Daily News

WESTERN MASS. — State legislators, the Franklin Regional Council of Governments, the Pioneer Valley Planning Commission, and the Berkshire Regional Planning Commission will conclude a five-part series of virtual information sessions on available state and federal funding on Tuesday, Dec. 13 from 3 to 4 p.m., with a briefing by the Massachusetts Broadband Institute about funding available to municipalities for closing the digital divide. Sessions are geared toward municipal leaders.

Through these workshops, organizers have sought to increase capacity and local understanding of grant-funding opportunities available from the state and federal governments and to increase the number of successful grant applications on a range of issues from economic development to the arts to climate resilience — and beyond.

“The intent of this grant series is to provide small and rural municipal staff and officials with information about state grant sources and, importantly, give our communities the opportunity to ask questions directly of funders,” said Linda Dunlavy, executive director of the Franklin Regional Council of Governments.

State Sen. Jo Comerford added that “we are delighted that this workshop series has helped break down barriers so that Western Mass. municipal leaders have as much support as possible to access critical and well-deserved state funding. We will absolutely return in the next session to build on and expand this work.”

State Rep. Natalie Blais noted that “workshops like this, offered with the partnership and support of our state partners, provide communities with the information necessary to identify funding streams and increase their likelihood of success.”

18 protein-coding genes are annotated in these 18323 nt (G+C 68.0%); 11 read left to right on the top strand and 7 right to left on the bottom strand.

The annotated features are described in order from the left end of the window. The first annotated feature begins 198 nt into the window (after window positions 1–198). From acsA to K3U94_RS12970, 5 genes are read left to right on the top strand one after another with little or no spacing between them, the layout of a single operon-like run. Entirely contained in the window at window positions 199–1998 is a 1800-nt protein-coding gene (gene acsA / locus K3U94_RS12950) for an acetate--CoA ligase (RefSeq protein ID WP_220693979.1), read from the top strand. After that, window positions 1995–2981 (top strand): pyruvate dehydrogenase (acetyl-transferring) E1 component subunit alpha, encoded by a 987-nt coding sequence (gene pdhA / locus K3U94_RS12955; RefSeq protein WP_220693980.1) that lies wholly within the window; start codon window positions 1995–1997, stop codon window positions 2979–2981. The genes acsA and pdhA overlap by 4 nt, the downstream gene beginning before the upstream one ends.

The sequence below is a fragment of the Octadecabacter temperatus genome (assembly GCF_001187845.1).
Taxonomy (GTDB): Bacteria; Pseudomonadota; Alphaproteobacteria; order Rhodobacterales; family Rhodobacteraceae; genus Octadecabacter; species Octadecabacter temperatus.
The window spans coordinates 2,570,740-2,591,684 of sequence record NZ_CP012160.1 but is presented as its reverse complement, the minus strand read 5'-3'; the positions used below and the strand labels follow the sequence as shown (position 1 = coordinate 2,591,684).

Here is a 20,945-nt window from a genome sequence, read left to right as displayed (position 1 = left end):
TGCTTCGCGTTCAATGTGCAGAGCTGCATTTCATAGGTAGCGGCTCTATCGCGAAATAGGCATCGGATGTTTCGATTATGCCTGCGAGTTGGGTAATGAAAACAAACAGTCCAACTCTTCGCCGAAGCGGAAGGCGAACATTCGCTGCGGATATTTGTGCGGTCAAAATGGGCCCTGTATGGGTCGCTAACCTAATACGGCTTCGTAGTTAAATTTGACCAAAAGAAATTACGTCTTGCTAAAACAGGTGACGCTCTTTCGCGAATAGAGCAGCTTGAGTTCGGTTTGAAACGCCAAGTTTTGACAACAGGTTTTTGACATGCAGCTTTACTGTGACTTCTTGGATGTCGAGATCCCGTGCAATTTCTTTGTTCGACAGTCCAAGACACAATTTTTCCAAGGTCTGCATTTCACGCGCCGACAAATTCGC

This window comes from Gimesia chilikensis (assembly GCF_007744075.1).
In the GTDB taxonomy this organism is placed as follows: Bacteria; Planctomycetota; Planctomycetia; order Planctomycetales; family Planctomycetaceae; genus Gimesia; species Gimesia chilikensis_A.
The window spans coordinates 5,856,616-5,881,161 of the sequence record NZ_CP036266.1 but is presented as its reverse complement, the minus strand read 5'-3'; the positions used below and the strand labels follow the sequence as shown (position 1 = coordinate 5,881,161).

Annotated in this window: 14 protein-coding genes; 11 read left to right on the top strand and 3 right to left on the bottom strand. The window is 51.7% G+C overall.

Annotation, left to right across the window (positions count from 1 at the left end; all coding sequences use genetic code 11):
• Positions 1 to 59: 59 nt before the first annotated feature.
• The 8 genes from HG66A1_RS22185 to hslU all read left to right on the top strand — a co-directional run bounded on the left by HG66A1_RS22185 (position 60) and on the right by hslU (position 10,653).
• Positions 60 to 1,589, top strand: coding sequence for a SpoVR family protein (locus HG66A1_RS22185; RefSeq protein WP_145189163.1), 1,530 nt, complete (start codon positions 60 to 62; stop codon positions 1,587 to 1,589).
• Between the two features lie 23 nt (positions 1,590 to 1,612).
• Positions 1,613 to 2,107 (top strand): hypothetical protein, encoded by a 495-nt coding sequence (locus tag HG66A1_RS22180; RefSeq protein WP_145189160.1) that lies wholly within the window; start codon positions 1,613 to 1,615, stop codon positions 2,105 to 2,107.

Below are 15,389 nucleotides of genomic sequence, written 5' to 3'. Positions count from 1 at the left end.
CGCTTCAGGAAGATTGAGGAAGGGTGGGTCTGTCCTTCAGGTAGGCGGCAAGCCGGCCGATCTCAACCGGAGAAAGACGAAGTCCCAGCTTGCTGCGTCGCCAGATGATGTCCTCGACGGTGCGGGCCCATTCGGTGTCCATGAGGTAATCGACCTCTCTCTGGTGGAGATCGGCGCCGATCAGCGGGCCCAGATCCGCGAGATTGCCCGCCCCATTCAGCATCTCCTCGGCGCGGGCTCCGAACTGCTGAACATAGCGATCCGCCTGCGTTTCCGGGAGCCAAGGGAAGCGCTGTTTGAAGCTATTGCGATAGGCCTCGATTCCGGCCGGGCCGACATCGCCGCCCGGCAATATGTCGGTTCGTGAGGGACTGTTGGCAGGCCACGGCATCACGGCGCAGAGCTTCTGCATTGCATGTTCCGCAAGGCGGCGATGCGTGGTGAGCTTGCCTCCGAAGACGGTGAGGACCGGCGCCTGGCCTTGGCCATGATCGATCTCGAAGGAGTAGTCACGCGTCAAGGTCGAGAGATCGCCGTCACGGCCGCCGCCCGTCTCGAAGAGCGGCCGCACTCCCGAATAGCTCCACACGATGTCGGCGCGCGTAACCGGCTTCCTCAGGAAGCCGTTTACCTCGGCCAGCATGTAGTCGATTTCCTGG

These sessions have been co-planned by the offices of Blais, Comerford, and state Sens. Anne Gobi, Adam Gomez, Adam Hinds, Eric Lesser, and John Velis, and co-hosted by the Western Mass. state legislative delegation.

The final workshop on Dec. 13 will feature the Massachusetts Broadband Institute (MBI), which will discuss the conditions that exacerbate the digital divide, new digital equity programs recently launched by MBI, and the federal funding landscape for broadband and digital-equity investments in the Commonwealth. Workshop attendees will hear about the importance of municipal digital-equity plans and the opportunity for towns and cities to access digital-equity planning support through MBI’s Municipal Digital Equity Planning Program.

Starting this past April, the group of regional planning agencies and legislators organized four previous workshops focused on the Community One Stop for Growth grant program, federal and state transportation grant opportunities , energy and environmental grant opportunities, and cultural, historical, and technological grant opportunities. More than 175 municipal leaders from the four western counties registered for the workshop series, with approximately 70 people joining each workshop and more than 100 people viewing each workshop recording.

The group is looking to host another grant series in the new year, which will again aim to bring together municipal leaders and state funders while also including additional opportunities available to nonprofits and available federal funds.

All municipal officials and municipal committee members are welcome to register for the final session by clicking here. All sessions are also recorded.